From a Journalism Journey to Digital Dreams: Savanna Chiblow Creates a New Story for Herself
She went from studying journalism to digital dreams, creating a new story for herself. Savanna Chiblow is Anishinaabe from Mississagi First Nation on her mother’s side, with connection to Serpent Rivers Nation. Her dad’s family are French and Italian. She lived in Sioux Sainte Marie for most of her life and has lived in Toronto for over a decade. Now, she works as the social media and digital communications manager with the Indigenous Screen office.
The Screen Office focuses on narrative sovereignty, helping with the production of films and TV series, and digital and immersive works. In the past, she’s worked as a Communications Assistant around Indigenous employment and training and as a community engagement coordinator at Humber College. She’s brought her web and social media strategy experience to festivals like Imaginative and TIFF, as well as the Indigenous Fashion Arts Festival. Referral and word of mouth have got her into these roles and new opportunities.
Originally, Chiblow went to school for journalism at Humber College, hoping to become a writer and a storyteller. In her final two years of university, she became an intern with the Toronto Pan Am and Para Pan Am Games, with a year to go before the games would take place. As part of their digital content team, she worked on their website, gaining new skills on the job. Chiblow wrote social media copy for the first time and improved her copy and video editing skills she learned in journalism to encourage engagement and interaction in the digital realm. She realized she wasn’t going to become a journalist and became focused on digital in her studies.
Those journalism skills came in handy in the end. Chiblow has found employers are looking for journalism graduates because of the way they communicate and connect with people. She took a multi-disciplinary program that didn’t force her to choose between print or broadcast. From copywriting, video editing, podcasting, audio recording and editing, coding and digital content production, she learned a wide range of skills, learning the ins and outs of being a multidimensional journalist, as she describes it.
The training she received made her adaptable, she feels, and she’s continued her education by learning about accessibility design. In that program, she learned to incorporate assistive technology into social media through alt text, captions and more in a blended approach to creating accessible content that met the needs of many different disabled people. She did an Indigenous Women's Leadership training during the pandemic, hoping to prepare herself for leadership roles. Recently, she completed a web development certificate with Brain Station, finding out all the nitty gritty details of coding, building websites and learning programming languages.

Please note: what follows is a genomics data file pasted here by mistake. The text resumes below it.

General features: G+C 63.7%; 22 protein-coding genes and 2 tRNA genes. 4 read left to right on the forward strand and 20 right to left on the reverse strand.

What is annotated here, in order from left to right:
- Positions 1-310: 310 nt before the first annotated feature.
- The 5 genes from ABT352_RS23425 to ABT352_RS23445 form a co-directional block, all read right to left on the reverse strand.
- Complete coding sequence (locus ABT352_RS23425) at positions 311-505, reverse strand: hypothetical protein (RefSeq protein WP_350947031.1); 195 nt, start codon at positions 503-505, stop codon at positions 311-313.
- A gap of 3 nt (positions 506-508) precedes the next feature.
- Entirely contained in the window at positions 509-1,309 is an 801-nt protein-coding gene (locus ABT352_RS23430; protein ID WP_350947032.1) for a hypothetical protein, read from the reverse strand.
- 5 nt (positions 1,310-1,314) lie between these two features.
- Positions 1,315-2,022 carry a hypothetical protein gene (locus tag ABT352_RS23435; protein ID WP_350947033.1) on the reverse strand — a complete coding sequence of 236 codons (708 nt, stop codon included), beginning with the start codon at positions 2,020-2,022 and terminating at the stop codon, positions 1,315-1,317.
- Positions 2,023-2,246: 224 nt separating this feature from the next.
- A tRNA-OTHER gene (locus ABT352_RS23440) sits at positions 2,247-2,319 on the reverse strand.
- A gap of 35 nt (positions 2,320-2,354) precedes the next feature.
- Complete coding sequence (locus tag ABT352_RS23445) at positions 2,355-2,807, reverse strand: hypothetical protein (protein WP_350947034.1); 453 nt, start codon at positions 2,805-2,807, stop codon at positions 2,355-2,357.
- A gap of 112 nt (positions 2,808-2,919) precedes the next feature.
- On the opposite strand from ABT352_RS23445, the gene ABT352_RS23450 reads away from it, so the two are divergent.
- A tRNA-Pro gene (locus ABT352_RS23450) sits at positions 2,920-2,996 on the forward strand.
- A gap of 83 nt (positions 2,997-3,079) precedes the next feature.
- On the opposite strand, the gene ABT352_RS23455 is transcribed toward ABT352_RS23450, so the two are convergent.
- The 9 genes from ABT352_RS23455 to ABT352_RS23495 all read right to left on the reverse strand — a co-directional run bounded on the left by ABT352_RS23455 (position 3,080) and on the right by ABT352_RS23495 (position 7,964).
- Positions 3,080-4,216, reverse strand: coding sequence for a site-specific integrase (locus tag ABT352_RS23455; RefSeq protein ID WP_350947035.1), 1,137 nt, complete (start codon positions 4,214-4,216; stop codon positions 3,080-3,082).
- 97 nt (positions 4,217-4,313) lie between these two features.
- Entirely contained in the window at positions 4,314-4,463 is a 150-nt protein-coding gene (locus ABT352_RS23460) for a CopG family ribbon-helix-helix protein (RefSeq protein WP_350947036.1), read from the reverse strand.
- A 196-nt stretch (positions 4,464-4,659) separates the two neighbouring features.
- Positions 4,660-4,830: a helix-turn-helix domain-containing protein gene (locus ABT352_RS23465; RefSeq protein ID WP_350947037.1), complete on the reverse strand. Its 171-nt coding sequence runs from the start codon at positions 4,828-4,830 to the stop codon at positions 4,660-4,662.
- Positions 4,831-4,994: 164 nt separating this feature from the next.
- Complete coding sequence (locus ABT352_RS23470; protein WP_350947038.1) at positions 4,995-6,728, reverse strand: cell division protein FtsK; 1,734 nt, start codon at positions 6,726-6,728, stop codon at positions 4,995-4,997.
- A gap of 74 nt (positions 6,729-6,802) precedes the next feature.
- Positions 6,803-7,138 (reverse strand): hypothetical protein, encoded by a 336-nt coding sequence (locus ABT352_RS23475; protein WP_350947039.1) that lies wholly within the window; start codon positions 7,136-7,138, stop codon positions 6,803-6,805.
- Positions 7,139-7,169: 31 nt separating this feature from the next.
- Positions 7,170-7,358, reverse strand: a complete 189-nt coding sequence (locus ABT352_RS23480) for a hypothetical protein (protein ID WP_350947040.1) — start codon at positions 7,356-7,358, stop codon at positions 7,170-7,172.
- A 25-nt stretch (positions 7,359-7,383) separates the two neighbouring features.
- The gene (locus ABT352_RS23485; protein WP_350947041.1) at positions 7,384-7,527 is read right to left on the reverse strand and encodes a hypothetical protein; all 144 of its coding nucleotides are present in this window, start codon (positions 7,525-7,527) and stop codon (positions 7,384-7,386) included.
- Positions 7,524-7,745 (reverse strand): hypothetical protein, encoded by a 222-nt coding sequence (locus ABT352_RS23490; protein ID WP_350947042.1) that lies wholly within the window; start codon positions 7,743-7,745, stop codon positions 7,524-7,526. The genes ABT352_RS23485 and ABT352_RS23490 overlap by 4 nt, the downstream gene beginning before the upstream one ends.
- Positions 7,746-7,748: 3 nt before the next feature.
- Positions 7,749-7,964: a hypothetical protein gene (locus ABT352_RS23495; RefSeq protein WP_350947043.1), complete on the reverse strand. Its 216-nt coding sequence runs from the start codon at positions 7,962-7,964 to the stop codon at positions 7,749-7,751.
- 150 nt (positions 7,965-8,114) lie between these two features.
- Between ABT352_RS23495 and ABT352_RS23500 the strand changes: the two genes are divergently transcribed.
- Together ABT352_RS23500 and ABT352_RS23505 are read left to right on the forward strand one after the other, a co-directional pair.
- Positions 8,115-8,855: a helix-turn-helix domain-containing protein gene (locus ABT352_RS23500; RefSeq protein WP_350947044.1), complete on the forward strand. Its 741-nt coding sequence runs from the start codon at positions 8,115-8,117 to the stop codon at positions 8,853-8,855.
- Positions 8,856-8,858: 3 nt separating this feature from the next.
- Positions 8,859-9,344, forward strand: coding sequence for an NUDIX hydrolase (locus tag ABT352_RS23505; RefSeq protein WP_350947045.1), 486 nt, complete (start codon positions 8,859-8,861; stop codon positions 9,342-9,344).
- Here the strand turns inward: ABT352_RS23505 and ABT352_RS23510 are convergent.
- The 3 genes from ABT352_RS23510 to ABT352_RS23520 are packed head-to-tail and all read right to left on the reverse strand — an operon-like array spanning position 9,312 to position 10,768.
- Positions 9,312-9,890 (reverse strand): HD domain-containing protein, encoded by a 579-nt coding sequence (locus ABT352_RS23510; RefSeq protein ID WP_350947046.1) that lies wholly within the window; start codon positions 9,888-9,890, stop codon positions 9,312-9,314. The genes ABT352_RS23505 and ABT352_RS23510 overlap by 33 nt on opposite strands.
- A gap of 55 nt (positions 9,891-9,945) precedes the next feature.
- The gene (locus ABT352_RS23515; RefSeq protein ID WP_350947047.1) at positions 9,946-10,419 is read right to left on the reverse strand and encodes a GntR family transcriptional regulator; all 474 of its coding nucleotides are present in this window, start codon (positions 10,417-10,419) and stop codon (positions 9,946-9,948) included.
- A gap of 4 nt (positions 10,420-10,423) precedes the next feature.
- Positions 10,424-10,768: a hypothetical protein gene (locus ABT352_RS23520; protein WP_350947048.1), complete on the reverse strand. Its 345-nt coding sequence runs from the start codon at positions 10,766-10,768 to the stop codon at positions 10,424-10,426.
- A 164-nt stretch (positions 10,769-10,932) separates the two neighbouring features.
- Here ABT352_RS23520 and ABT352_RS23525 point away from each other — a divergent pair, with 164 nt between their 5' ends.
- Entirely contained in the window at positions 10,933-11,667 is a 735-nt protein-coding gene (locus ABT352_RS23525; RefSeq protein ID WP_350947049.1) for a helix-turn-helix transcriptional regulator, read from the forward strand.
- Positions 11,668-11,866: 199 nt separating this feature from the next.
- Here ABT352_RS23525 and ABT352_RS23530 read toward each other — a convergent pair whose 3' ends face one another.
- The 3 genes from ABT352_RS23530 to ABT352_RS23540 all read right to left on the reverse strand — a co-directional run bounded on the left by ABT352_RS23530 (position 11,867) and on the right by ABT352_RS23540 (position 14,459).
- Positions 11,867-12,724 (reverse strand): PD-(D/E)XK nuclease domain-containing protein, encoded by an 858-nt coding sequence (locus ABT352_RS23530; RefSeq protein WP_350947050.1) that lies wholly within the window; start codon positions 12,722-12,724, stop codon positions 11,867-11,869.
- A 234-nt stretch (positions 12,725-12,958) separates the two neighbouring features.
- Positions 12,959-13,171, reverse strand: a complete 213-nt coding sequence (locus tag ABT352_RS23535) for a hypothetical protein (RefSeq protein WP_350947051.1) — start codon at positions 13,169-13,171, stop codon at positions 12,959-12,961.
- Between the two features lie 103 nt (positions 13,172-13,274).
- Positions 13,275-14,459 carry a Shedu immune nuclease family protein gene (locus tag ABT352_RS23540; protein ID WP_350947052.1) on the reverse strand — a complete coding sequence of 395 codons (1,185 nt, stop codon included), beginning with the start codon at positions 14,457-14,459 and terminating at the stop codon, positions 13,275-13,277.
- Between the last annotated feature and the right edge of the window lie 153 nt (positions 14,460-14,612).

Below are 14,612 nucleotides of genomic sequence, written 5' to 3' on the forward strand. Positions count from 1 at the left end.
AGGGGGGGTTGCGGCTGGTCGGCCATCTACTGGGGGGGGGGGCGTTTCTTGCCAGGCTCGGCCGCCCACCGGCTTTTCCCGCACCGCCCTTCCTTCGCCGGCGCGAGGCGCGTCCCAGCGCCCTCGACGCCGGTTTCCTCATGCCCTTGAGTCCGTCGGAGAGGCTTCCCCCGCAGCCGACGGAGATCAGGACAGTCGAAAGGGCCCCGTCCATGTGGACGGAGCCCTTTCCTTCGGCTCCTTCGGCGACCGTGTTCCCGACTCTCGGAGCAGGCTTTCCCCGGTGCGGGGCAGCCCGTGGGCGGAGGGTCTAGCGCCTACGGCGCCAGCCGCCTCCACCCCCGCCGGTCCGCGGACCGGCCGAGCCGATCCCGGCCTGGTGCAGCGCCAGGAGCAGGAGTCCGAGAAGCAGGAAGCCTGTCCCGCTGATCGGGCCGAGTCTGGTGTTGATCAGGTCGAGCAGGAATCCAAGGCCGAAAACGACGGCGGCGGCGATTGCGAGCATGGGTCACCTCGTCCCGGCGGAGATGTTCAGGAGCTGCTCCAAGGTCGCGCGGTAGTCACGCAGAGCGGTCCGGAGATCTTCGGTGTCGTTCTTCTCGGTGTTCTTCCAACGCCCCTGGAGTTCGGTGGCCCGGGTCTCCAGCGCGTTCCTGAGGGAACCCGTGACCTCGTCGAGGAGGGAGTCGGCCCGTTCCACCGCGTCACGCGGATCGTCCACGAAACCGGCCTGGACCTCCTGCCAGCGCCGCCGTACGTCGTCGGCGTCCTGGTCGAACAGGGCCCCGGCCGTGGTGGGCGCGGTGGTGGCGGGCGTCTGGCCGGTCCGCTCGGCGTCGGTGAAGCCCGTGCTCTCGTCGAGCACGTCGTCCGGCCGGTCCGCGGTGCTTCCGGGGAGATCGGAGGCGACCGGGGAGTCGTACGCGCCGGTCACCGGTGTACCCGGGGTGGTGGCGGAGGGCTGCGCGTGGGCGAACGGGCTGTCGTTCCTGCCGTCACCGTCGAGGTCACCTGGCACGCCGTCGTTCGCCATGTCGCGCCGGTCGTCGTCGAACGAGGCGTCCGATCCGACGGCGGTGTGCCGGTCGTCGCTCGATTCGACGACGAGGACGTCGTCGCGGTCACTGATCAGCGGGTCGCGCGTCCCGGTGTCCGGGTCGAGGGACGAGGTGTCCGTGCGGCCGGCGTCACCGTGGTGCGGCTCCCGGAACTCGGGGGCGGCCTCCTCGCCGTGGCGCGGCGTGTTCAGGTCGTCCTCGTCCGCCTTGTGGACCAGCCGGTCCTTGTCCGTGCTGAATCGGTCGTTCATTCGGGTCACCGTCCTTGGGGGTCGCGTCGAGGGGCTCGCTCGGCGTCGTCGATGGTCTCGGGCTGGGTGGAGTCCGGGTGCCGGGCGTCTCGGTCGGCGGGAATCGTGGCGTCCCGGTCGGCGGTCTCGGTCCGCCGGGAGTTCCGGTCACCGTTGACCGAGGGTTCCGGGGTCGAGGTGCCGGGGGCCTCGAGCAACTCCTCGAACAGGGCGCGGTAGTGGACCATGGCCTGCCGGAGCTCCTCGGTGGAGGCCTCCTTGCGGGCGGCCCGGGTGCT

After leaving home to move to Toronto, she has advice for Indigenous students thinking of leaving their home communities. “I think it's a huge leap, so it's always a great success when you do land into a new environment,” she encourages. Chiblow encourages students to check out their school’s indigenous Student Services and all the resources they have available. Navigating a big city and a new transit system can be intimidating, but finding a Friendship Centre of Indigenous community network can make a difference.
To balance her mental health and well being, Chiblow believes in connecting to culture any ways she can. She didn’t do so at first when she moved to Toronto, but when she did, it helped a lot for her mental health. She loves going on long walks on hiking trails, connecting with and finding peace in nature and spending time with friends and family. Therapy and counselling can be helpful tools and it can even be free of charge in some cases.
In the work that she does, Chiblow finds inspiration in small teams where she can brainstorm. She has people she can bounce ideas off of and seek advice from. She likes to consume media and make crafts. Chiblow loves to understand the structure of things, whether they are earrings or a medallion and having something she made with her own hands at the end of a project.
In closing, Chiblow has words of encouragement for Indigenous youth. “When it comes to your journey in your career, things happen in a way that works out. I feel like a lot of time in my career, I was always so concerned about finances and money, and where will I sort of find a job, but everything works out in a really unique way… Sometimes you can stress about ‘when am I going to eat next’ or ‘how am I going to be able to afford rent?’ but as you grow in your career, things will drop into place, which is really nice. I wish I had relaxed a bit more when I was younger,” she shares.
From a journalism journey to digital dreams, she ended up creating a new story for herself. Savanna Chiblow has used her skills to make her mark on the internet and contribute to teams doing exciting things. Now working on narrative sovereignty in the Indigenous Screen Office, she’s impacting media in ways she’s never imagined and learning new techniques along the way.
Thanks to Alison Tedford Seaweed for authoring this article.
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Funding is generously provided by the RBC Foundation in support of RBC Future Launch, and the Government of Canada's Supports for Student Learning program.